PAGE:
The central bank will meet again next week and investors are looking for another quarter-point rate cut as the central bank continues to battle various headwinds from a slowing global economy to the fallout from President Donald Trump’s trade war.
The Fed has also cited low inflation as a reason to be cutting rates at the moment with overall prices still falling below the Fed’s target for consumer prices to be rising annually by 2%. However, some economists, noting the bigger gains in core prices, have expressed concerns that inflation pressures could suddenly reappear given extremely low unemployment.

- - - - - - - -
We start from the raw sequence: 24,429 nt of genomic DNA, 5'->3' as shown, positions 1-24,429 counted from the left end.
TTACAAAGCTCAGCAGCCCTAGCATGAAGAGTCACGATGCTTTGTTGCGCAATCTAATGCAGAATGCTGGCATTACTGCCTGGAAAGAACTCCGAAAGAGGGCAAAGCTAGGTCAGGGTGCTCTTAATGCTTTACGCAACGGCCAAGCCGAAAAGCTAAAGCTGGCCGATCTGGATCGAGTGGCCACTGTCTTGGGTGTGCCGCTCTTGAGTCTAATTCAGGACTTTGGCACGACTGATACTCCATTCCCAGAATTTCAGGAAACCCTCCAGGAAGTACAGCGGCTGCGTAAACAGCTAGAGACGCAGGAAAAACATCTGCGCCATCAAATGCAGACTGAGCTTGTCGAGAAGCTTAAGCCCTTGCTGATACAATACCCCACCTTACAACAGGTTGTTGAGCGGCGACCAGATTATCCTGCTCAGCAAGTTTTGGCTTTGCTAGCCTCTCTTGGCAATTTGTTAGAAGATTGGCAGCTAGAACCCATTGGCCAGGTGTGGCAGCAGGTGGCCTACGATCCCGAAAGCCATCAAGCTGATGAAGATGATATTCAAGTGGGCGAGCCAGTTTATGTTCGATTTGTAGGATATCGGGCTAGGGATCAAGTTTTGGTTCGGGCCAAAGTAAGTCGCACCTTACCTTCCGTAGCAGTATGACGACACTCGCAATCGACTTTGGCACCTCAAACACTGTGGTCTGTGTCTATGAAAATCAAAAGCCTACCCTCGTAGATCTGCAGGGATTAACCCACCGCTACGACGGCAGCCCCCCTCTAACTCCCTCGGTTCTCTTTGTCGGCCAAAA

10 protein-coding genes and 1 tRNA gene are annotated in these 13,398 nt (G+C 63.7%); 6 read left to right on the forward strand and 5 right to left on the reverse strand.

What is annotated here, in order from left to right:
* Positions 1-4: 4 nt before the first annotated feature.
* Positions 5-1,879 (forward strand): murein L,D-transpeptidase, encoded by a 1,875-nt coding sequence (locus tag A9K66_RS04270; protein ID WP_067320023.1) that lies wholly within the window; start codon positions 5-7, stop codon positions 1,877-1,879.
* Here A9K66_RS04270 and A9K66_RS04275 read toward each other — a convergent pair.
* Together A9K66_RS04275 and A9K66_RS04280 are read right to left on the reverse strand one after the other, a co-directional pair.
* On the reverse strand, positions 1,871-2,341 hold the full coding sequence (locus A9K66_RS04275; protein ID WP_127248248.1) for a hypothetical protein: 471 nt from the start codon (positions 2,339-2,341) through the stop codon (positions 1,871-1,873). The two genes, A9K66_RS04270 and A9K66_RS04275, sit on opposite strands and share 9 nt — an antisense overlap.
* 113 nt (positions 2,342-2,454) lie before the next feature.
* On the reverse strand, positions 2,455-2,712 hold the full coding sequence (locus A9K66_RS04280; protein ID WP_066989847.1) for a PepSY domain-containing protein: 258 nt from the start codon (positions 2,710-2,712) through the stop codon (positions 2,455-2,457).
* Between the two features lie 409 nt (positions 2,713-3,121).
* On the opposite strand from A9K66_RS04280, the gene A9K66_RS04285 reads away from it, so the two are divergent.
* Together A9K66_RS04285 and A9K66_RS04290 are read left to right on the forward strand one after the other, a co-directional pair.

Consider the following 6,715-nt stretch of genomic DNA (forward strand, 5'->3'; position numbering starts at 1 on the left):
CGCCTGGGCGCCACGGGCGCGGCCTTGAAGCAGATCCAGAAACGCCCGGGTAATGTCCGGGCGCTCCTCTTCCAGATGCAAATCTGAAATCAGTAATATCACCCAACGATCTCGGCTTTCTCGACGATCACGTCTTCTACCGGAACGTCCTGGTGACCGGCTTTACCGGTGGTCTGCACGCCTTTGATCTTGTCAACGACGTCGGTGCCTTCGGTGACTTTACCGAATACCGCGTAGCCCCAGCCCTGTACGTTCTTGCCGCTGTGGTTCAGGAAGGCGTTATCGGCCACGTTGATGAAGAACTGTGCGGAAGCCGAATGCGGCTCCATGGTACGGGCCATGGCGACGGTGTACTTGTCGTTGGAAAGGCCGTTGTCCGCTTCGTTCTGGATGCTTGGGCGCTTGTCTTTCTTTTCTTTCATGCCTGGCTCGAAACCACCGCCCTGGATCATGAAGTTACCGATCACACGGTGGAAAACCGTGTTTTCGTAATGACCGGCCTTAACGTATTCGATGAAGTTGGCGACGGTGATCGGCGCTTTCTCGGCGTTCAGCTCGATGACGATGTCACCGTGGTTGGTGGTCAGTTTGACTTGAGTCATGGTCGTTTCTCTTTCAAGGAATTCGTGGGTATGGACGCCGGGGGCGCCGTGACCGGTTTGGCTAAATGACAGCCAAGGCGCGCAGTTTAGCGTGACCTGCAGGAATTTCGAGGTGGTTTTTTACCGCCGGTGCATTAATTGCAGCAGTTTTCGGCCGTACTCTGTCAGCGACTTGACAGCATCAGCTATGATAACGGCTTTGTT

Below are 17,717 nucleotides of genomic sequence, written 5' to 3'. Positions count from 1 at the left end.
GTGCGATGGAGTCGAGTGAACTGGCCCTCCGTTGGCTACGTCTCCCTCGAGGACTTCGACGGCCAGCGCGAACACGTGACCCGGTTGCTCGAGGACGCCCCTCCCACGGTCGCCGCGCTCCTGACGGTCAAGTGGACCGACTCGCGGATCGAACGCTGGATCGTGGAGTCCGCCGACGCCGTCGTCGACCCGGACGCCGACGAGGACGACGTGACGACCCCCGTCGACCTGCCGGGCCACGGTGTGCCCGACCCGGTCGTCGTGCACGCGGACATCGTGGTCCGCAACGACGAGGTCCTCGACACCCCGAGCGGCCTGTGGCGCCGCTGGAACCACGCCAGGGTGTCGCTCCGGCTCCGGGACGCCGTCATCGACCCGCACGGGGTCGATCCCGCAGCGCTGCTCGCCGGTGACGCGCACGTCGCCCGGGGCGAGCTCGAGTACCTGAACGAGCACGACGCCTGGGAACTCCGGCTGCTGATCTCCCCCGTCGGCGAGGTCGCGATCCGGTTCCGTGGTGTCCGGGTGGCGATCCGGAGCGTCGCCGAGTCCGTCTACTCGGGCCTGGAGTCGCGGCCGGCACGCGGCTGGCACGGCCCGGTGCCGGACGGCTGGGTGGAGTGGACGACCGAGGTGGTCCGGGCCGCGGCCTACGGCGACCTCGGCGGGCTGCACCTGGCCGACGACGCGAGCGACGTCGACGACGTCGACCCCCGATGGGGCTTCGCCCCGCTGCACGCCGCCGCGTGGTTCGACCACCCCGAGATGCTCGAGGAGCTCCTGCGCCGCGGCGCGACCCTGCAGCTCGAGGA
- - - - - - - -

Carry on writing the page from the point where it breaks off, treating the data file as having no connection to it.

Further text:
In a separate report, the government said that new applications for unemployment benefits, a proxy for layoffs, dropped by 15,000 last week to 204,000, the lowest level in nearly five months and further evidence that the labor market remains strong. The government reported last week that the unemployment rate stood at 3.7% in August, the third month it has been at this half-century low.
The inflation report showed that energy prices dropped 1.9% in August and now are 4.4% below the level of a year ago. Gasoline costs fell 3.5% last month after rising by 2.5% in July.
Food costs were unchanged for the third straight month and up a small 1.7% from a year ago.
Clothing costs, which had posted a big jump in June, edged up a small 0.2% in August.